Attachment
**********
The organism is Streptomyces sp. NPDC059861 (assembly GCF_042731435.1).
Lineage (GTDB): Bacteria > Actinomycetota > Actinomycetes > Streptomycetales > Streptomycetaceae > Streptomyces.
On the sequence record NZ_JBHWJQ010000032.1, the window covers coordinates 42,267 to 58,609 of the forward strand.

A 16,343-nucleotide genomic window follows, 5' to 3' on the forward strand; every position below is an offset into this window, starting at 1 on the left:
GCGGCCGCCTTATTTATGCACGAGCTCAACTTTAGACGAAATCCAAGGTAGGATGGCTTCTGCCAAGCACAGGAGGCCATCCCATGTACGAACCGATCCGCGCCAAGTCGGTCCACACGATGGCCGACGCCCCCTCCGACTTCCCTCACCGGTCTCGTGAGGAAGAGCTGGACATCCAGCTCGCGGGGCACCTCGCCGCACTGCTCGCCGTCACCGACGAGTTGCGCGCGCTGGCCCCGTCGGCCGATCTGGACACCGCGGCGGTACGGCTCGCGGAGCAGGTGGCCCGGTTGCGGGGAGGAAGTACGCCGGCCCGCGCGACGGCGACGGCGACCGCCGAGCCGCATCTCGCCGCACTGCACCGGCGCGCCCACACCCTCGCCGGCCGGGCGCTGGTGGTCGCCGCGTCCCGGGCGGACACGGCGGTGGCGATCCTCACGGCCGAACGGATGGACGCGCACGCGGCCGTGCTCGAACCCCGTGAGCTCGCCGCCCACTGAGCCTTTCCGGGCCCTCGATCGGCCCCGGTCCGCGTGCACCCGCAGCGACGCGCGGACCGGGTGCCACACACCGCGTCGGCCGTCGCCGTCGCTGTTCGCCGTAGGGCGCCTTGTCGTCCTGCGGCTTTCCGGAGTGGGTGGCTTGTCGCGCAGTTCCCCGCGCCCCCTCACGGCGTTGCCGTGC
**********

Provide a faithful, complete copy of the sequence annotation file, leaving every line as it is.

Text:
The organism is Streptomyces sp. NPDC059861 (assembly GCF_042731435.1).
Lineage (GTDB): Bacteria > Actinomycetota > Actinomycetes > Streptomycetales > Streptomycetaceae > Streptomyces.
On the sequence record NZ_JBHWJQ010000032.1, the window covers coordinates 42,267 to 58,609 of the forward strand.

A 16,343-nucleotide genomic window follows, 5' to 3' on the forward strand; every position below is an offset into this window, starting at 1 on the left:
GCGGCCGCCTTATTTATGCACGAGCTCAACTTTAGACGAAATCCAAGGTAGGATGGCTTCTGCCAAGCACAGGAGGCCATCCCATGTACGAACCGATCCGCGCCAAGTCGGTCCACACGATGGCCGACGCCCCCTCCGACTTCCCTCACCGGTCTCGTGAGGAAGAGCTGGACATCCAGCTCGCGGGGCACCTCGCCGCACTGCTCGCCGTCACCGACGAGTTGCGCGCGCTGGCCCCGTCGGCCGATCTGGACACCGCGGCGGTACGGCTCGCGGAGCAGGTGGCCCGGTTGCGGGGAGGAAGTACGCCGGCCCGCGCGACGGCGACGGCGACCGCCGAGCCGCATCTCGCCGCACTGCACCGGCGCGCCCACACCCTCGCCGGCCGGGCGCTGGTGGTCGCCGCGTCCCGGGCGGACACGGCGGTGGCGATCCTCACGGCCGAACGGATGGACGCGCACGCGGCCGTGCTCGAACCCCGTGAGCTCGCCGCCCACTGAGCCTTTCCGGGCCCTCGATCGGCCCCGGTCCGCGTGCACCCGCAGCGACGCGCGGACCGGGTGCCACACACCGCGTCGGCCGTCGCCGTCGCTGTTCGCCGTAGGGCGCCTTGTCGTCCTGCGGCTTTCCGGAGTGGGTGGCTTGTCGCGCAGTTCCCCGCGCCCCCTCACGGCGTTGCCGTGC